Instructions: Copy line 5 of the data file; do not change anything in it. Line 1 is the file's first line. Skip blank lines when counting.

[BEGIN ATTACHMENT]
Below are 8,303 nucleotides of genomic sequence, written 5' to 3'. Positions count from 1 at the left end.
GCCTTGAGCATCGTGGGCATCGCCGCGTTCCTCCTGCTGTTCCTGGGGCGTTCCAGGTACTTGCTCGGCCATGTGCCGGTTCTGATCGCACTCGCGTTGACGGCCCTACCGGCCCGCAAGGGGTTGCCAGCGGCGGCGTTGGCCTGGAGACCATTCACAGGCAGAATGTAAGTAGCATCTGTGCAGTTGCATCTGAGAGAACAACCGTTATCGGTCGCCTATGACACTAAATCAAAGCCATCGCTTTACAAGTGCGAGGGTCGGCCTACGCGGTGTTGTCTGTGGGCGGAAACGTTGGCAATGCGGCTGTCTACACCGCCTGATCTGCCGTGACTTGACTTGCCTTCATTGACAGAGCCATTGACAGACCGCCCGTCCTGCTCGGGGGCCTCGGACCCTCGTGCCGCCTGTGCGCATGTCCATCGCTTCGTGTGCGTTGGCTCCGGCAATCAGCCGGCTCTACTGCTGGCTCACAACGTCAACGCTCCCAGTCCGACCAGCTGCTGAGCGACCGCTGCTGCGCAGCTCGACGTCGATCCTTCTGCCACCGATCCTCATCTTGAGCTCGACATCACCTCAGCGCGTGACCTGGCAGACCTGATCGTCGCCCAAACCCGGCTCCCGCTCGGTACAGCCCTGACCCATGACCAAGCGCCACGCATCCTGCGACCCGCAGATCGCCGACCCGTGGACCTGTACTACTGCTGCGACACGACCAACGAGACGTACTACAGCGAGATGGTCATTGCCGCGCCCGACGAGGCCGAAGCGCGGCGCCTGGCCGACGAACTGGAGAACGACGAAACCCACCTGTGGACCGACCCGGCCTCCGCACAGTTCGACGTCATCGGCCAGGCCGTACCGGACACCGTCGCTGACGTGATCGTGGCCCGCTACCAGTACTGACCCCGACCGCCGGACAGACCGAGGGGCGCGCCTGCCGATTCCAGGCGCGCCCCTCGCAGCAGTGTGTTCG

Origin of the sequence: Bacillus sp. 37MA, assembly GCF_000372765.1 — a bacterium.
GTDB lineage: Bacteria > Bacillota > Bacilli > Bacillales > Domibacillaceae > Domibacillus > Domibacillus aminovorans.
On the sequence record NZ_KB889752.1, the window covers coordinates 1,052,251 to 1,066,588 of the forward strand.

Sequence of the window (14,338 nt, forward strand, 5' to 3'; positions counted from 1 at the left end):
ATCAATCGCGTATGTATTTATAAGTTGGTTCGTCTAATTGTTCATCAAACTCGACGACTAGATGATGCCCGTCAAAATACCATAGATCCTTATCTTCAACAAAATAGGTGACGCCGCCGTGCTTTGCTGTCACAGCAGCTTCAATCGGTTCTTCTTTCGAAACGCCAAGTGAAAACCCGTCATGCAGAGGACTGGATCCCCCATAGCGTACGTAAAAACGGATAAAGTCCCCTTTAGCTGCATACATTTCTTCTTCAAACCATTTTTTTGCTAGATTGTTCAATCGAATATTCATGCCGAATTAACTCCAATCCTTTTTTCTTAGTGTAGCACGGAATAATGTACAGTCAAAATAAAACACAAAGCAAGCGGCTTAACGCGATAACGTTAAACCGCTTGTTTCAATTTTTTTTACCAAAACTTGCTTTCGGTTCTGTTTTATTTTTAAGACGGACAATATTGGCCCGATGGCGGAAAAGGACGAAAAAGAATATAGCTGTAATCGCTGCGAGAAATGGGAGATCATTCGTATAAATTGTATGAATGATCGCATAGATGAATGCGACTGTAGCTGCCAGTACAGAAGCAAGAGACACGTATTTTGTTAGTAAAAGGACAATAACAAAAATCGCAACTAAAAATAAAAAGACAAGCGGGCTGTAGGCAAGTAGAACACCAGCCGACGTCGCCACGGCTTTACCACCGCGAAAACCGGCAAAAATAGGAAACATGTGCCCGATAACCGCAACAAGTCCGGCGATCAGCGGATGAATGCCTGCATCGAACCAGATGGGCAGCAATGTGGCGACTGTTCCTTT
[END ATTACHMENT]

On the sequence record NZ_KB889752.1, the window covers coordinates 1,052,251 to 1,066,588 of the forward strand.